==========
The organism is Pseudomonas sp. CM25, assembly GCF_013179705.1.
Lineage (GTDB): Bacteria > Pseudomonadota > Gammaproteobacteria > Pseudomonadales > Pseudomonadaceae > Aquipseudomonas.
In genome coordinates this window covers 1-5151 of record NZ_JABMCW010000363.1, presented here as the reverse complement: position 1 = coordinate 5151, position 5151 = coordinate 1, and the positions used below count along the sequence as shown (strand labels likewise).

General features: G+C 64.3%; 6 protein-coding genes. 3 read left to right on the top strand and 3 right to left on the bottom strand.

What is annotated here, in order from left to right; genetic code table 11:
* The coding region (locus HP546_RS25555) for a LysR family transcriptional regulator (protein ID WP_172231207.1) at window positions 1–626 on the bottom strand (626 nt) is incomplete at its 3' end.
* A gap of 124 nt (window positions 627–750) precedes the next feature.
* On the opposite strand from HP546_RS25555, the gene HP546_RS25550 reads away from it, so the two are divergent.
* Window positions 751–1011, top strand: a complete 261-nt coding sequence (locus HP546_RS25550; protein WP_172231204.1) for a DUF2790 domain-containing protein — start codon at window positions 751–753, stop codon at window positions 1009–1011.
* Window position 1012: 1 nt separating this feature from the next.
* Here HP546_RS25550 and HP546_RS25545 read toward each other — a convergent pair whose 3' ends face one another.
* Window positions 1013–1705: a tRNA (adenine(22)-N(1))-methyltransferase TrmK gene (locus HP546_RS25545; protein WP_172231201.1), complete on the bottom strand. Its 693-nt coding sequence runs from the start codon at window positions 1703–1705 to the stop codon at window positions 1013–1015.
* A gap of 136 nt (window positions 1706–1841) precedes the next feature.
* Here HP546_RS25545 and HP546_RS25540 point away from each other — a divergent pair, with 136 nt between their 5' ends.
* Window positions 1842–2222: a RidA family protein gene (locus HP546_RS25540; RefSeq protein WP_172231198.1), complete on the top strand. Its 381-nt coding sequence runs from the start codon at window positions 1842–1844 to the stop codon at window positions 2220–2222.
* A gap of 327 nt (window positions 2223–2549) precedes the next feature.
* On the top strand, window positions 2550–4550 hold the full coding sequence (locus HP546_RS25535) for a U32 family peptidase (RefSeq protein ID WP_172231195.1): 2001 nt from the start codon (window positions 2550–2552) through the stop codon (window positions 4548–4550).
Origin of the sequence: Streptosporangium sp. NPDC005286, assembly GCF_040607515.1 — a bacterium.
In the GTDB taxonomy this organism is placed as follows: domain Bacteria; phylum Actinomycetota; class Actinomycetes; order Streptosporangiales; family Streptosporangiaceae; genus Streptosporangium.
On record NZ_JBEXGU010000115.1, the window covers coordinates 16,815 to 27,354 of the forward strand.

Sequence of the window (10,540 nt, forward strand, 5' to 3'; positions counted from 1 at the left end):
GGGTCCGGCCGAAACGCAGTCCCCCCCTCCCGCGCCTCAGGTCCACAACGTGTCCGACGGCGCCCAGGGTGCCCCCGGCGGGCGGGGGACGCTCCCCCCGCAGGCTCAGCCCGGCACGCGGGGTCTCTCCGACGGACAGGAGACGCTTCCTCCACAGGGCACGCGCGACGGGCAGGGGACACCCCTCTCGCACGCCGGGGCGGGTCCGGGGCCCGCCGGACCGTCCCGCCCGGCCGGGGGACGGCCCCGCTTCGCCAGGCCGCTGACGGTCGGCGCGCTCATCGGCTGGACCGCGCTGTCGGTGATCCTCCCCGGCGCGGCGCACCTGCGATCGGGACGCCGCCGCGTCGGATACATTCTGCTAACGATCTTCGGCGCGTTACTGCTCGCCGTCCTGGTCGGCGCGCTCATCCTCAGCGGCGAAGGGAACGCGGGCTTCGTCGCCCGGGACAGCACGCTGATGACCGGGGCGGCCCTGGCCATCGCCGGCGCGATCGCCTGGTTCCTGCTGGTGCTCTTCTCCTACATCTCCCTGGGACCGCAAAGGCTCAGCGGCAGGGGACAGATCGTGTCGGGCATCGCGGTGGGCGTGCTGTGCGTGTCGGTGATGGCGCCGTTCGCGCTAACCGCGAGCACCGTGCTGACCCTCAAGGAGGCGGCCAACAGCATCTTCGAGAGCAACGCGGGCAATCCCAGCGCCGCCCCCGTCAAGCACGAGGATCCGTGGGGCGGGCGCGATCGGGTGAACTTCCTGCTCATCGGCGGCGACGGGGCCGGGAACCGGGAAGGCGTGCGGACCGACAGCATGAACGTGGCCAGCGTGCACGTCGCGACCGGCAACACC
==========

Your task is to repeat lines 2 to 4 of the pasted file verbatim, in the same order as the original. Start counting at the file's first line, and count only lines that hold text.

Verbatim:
Lineage (GTDB): Bacteria > Pseudomonadota > Gammaproteobacteria > Pseudomonadales > Pseudomonadaceae > Aquipseudomonas.
In genome coordinates this window covers 1-5151 of record NZ_JABMCW010000363.1, presented here as the reverse complement: position 1 = coordinate 5151, position 5151 = coordinate 1, and the positions used below count along the sequence as shown (strand labels likewise).

General features: G+C 64.3%; 6 protein-coding genes. 3 read left to right on the top strand and 3 right to left on the bottom strand.